Luca Bernardini è professore associato presso l’Università degli studi di Milano (settore scientifico disciplinare L – Lin 21, Slavistica) dove ha tenuto e tiene corsi di Letteratura polacca, Cultura polacca e Letteratura polacca contemporanea. Membro della Società Italiana di Comparatistica Letteraria e dell'Associazione Italiana degli Slavisti, è autore di studi sui rapporti storico culturali fra Italia, Polonia e Russia, sui riflessi letterari della Shoah, sul teatro polacco; ha collaborato alla stesura della Storia della letteratura polacca curata da Luigi Marinelli per Einaudi (Torino 2004) e ha pubblicato una monografia sui Viaggiatori e residenti polacchi a Firenze (Firenze 2005: http://eprints.unifi.it/archive/00001192/01/30-Bernardini_Ottocento.pdf). Ha redatto le voci polacche del Dizionario di storia dello spettacolo del ‘900, a cura di Felice Cappa e Piero Gelli, Baldini & Castoldi, Milano 1998 ed alcuni dei lemmi del Dizionario dei temi letterari, curato da Remo Ceserani, Mario Domenichelli e Giuseppe Fasano per UTET (Torino 2007). Ha tradotto versi di Miron Białoszewski («In forma di parole», Quarta serie, A. XXI, n.1, 2001), racconti di Tadeusz Borowski (http://www.adelphiana.it/pdf/borowski.pdf; poi Ancora del Mediterraneo, Napoli 2009), ha curato l’edizione delle Letture facoltative di Wisława Szymborska uscite per Adelphi nel 2006 e quella di Tradimento, di Adam Zagajewski, sempre per i tipi di Adelphi (2007). Nel 2010 è stato insignito del premio "Polonicum" per i meriti acquistiti nella diffusione della lingua e della letteratura polacca al'estero.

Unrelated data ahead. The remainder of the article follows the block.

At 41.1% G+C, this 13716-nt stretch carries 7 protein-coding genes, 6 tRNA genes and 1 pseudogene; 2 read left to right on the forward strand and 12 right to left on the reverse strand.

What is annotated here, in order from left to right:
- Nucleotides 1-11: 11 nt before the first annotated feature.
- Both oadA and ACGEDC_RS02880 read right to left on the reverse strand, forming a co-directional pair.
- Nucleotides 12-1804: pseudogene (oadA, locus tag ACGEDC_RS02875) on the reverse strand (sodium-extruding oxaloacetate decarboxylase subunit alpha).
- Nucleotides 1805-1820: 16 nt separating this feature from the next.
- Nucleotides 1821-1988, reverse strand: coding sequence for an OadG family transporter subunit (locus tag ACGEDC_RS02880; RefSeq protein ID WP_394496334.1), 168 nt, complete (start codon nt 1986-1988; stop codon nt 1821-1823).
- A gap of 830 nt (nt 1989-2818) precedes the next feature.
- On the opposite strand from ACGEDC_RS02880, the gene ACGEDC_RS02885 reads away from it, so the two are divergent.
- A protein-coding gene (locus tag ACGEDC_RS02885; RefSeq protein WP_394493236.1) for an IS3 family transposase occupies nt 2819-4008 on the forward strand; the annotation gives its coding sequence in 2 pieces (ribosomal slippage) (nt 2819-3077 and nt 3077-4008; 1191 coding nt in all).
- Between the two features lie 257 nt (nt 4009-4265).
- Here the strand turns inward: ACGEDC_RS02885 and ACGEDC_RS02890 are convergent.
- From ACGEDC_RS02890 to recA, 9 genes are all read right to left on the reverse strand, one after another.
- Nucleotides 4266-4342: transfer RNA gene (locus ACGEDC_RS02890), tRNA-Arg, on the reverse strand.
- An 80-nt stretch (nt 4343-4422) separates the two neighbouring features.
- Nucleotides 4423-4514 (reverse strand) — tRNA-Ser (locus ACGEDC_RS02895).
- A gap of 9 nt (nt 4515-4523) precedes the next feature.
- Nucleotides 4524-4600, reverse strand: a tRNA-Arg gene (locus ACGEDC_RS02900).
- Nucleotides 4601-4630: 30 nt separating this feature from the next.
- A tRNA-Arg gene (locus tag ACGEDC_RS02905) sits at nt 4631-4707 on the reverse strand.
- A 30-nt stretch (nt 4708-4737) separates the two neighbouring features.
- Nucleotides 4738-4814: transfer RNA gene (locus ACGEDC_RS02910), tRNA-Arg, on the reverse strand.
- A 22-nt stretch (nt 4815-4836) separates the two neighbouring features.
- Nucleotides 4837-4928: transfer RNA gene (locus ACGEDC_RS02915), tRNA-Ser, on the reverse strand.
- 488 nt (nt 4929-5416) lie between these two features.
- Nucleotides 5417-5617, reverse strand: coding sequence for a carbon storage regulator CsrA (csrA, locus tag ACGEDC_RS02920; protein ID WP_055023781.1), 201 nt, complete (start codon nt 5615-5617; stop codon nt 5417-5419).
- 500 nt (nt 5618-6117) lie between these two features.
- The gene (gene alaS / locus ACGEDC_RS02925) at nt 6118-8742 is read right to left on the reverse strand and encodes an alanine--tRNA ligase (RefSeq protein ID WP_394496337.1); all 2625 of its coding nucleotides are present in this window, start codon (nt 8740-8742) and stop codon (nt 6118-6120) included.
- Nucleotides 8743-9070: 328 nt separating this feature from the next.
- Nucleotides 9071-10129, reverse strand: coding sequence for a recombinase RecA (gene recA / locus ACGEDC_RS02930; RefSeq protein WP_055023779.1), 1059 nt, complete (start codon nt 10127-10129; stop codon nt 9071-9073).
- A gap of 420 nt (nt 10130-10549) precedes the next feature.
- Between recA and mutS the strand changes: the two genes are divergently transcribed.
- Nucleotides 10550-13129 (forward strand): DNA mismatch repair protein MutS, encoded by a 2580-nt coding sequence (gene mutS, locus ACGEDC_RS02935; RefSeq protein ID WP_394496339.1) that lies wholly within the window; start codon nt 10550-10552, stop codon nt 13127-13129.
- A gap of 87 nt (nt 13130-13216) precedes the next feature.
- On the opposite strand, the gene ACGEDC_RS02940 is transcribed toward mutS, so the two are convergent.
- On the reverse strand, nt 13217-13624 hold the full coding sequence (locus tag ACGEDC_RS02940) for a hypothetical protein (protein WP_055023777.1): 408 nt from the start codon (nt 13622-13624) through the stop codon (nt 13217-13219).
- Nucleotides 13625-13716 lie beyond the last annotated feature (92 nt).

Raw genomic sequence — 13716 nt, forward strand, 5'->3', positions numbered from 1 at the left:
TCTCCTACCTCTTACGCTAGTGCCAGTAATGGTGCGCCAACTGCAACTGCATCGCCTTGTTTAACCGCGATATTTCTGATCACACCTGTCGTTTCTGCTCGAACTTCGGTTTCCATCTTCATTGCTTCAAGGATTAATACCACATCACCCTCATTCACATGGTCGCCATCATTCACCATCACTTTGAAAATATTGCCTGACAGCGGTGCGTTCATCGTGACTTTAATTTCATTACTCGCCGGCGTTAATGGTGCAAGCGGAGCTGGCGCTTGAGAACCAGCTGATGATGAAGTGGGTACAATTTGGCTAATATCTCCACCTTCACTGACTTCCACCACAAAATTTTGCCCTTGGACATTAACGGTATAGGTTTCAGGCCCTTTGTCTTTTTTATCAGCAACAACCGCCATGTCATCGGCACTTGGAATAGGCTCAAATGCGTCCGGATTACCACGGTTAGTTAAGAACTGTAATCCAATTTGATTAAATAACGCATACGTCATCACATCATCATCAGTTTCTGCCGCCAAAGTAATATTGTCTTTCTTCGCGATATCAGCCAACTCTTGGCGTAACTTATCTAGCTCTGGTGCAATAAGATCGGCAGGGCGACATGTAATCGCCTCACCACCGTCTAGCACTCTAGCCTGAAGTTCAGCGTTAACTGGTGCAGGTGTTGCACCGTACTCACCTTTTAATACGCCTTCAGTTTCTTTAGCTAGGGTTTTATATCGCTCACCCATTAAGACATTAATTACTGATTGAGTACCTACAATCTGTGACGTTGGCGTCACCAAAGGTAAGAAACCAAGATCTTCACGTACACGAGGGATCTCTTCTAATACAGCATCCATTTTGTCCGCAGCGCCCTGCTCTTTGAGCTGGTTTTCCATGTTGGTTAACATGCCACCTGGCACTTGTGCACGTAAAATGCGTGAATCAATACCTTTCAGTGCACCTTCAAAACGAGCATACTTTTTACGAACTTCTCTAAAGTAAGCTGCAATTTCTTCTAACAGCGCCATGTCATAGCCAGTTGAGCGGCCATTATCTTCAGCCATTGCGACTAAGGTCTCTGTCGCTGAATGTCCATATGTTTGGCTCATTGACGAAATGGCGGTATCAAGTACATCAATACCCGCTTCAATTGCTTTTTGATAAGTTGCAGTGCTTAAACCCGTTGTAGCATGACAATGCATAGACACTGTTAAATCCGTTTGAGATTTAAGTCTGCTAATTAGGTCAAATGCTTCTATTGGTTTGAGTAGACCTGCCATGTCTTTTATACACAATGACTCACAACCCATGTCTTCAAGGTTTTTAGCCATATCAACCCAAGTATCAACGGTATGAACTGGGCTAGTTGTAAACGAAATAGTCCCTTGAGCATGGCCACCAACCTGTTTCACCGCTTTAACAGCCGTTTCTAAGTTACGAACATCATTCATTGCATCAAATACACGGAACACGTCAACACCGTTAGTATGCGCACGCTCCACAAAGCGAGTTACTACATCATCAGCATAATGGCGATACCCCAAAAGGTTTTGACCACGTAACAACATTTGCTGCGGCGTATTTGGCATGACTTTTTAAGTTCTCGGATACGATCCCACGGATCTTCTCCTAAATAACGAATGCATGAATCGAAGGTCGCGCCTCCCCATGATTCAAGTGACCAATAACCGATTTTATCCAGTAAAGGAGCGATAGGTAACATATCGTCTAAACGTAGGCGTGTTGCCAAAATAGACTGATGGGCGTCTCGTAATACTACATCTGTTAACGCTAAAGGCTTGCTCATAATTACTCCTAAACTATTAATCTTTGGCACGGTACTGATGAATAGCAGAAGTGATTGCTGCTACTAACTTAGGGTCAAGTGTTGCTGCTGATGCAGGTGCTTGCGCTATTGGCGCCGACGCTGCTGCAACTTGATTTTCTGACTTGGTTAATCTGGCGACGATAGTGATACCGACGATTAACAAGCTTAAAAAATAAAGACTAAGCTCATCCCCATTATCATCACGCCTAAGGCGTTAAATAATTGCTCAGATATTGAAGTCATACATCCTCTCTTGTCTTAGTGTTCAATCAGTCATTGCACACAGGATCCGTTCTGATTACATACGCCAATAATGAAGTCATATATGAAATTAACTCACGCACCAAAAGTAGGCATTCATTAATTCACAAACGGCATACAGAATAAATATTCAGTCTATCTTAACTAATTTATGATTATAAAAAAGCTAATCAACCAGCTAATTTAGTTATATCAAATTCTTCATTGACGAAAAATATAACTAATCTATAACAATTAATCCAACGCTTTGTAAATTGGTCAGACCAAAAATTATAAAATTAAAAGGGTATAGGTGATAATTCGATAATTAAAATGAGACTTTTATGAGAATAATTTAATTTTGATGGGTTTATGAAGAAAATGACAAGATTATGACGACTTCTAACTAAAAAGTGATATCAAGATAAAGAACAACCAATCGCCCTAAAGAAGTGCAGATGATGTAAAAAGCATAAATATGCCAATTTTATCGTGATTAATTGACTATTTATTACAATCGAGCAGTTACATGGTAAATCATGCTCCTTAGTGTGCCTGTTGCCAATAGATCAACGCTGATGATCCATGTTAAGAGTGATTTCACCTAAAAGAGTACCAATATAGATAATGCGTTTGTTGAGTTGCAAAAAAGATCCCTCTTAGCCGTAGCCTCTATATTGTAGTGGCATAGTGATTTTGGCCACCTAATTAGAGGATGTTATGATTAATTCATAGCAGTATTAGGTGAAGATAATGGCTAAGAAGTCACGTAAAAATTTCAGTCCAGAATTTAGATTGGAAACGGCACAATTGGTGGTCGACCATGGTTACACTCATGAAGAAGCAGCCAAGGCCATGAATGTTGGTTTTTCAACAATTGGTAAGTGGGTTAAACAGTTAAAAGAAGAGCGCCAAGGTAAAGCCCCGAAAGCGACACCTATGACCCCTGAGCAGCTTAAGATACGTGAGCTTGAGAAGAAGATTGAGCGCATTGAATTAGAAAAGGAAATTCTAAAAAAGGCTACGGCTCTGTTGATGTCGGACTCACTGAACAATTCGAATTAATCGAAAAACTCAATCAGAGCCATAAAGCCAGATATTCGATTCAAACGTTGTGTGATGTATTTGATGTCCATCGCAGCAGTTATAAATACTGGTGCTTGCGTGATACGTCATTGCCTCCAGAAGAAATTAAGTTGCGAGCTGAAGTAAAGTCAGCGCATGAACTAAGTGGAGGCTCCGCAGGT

The paper deals about two plays by the so called “fourth bard” of Polish literature, the modernist playwright Stanislaw Wyspianski (1869-1907). Best known for his drama The Wedding (1901), Wyspiański devoted his first theatrical work, an opera libretto published only after his death, to Daniel (1895). In this early work, the Biblical theme is developed according to the messianic virtues attributed to poetry by the main Polish romantic poet and playwright, Adam Mickiewicz. While writing about Daniel, Wyspiański was inspired by a Rembrandt’s painting, Belshazzar's Feast (1635) preserved at the National Gallery in London. As a matter of fact, the biblical thread of Daniel’s prophetic dream about the subduing of Three Kings (Daniel 7: 24) was exploited by Wyspiański in order to allude to the political predicament of the Polish nation oppressed by the three parting powers: Prussia, Austria and Russia. The play was therefore edited by Austrian censorship and was staged for the first time only in 1927, once Poland had regained her independence: not on a Polish scene, though, but by the Krokewer Yidish Teater in Dawid Liebl’s yiddish translation. The second play partly centered on a biblical theme is Akropolis (1904), a monumental drama set in Cracow’s Pantheon, the Wawel cathedral. In the second act of the play, the characters of the tapestries hanging on the walls of the cathedral come to life. One of the tapestries portraits the story of Jacob (Genesis: 25-33). Wyspiański was very likely inspired by Raffaello’s fresco paintings in Eliodor’s room at the Vatican, and by Gerhard Hauptmann’s fragment Das Hirtenlied. The playwright closely follows the text of the Bible but for a few „apocryphical” insertions, the more relevant of which refer to Jacob’s struggle with the Angel. The Angel defies Jacob, founder of tribes”, claiming that he’ll thread „on the weak ones, in this graveyard of tribes”. Much has been debated on where the action of the drama should take place. Wyspiański himself thought about staging Akropolis in the cathedral on the Wawel hill, but the best known production of the play, performed by Jerzy Grotowski (1962), dispensed from the original setting. For Wyspiański, the cathedral on the Wawel hill, with her tombs, was the most significant achievement in Polish national history and culture, but for Grotowski the most meaningful event in the history of the whole humankind had taken place in Auschwitz extermination camp. Grotowski sees the setting of the play – using Wyspianski’s words - „in a graveyard of tribes”. This graveyard is not longer the peaceful and magnificent cathedral where the playwright used to stroll in search of inspiration, but a dramatically real one, the graveyard in which millions of human beings belonging to all nations have been buried after having completed the crematorium in which they and their companions will be burned. Grotowski has not altered Wyspiański’s lines, just changed the order of the scenes, so that Jacob’s struggle with the Angel could be at the centre of a play which could be reintepreted by the light shed on Auschwitz extermination machine by Tadeusz Borowski’s concentrationary short stories. The last line of the play comes from a caption imagined by Wyspiański for its monumental drama, but the old words have for the modern audience a tragic and complete new meaning: „they’re gone, spirals of smoke float in the air”.